Advanced Micro Devices Inc. may have been a non-factor in the notebook computer race so far, but this quarter the company is finally going to bust out of the starting gate riding its Palomino notebook PC processor.
Sources with knowledge of the new chip claim it will have the industry's highest mobile processor clock rate and a 4.2Gbit/s memory speed, exceeding even the fastest desktop PC on the market today.
Details of Palomino leaked to EBN describe a chip with a clock rate of 1.3 to 1.4GHz, supported by double-channel PC2100 memory modules with 4.2Gbit/s data rates.
Palomino, which succeeds the Thunderbird version of Sunnyvale, Calif.-based AMD's top-of-the-line Athlon MPU, will make its market debut in notebook PCs, with desktop versions expected to follow in the third quarter.
Although Palomino can be supported by several third-party chipsets, the launch will feature a new Nvidia Corp. integrated north bridge memory controller/graphics processor-the same single-chip design Nvidia is using for the upcoming Microsoft Corp. X-Box electronic game console.
Nvidia will also supply the same streaming-audio south bridge chip that it is producing for X-Box. The Nvidia core-logic controller approach will use the 128-bit graphics bus to interface with Palomino as well-two times larger than any memory bus line connecting with any existing PC processor today, sources noted.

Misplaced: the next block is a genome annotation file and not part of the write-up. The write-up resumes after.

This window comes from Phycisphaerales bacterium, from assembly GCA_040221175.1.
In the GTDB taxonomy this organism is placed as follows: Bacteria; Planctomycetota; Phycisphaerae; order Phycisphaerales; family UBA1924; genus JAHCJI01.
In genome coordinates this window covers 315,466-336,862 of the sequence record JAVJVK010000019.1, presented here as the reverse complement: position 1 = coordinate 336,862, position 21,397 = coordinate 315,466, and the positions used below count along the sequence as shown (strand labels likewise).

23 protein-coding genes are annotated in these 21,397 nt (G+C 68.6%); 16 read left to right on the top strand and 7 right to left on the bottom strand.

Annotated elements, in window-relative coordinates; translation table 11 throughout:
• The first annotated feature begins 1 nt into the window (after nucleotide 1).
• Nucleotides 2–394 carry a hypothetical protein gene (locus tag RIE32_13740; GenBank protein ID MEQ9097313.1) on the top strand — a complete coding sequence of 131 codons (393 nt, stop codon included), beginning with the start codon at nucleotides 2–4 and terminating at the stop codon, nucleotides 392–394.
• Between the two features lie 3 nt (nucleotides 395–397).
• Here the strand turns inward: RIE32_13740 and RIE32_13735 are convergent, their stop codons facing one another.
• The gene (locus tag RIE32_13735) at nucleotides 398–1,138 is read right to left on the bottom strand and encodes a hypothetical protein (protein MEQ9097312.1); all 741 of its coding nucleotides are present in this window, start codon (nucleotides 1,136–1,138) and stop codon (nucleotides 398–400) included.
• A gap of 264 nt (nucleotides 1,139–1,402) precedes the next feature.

Both AMD and Nvidia spokespersons failed to respond to inquiries regarding the Palomino notebook features.
AMD has previously announced that Palomino will use a new PowerNow voltage management technique to allow a notebook to run the processor at a heat level acceptable for mobile use, as well as to preserve battery life. The current Athlon cores are considered too power hungry and create thermal problems for mobile use- and they have never been used in notebooks.
In fact, with the exception of some low-end units, AMD has been virtually absent from the notebook market, according to Alan Promisel, an analyst at IDC in Framingham, Mass.
"Their focus has been on commercial desktops," he said. "They're just now realizing the notebook market is delivering higher growth potential than the desktop."
Transmeta Corp.'s recent success in snaring notebook designs may have helped encourage AMD to jump into that market, he added.
As for AMD's chances of success, Promisel believes there "definitely is some potential take-away market share from Intel and Transmeta. It will be pretty difficult for AMD to duplicate the kind of share it has on the desktop, but they have proven they can accomplish quite a bit with their marketing and technology."
Intel Corp. this quarter will hit the track with its upgraded Pentium III Tualatin notebook processor, which is expected to debut with a 1.16 to 1.26GHz clock rate. Without a double-data-rate chipset of its own, the Santa Clara, Calif., company is depending on third-party vendors to support Tualatin with DDR memory.
It wasn't known if Intel is planning a double-memory-channel version of Tualatin, which could match the Palomino's data rate.
Indeed, Nvidia has said it is developing high-performance chipsets for Intel PCs, and some industry sources believe the graphics company will have a similar integrated core-logic approach for the Intel architecture as well. Nvidia will have developed such interfaces for Intel processors, since its X-Box chips support an Intel Pentium III MPU.
Intel's desktop Pentium 4 now has dual memory channels of Direct Rambus modules for a 3.2GHz memory bandwidth or data rate, currently the fastest available in high-performance desktop PCs.
Additional reporting by Robert Ristelhueber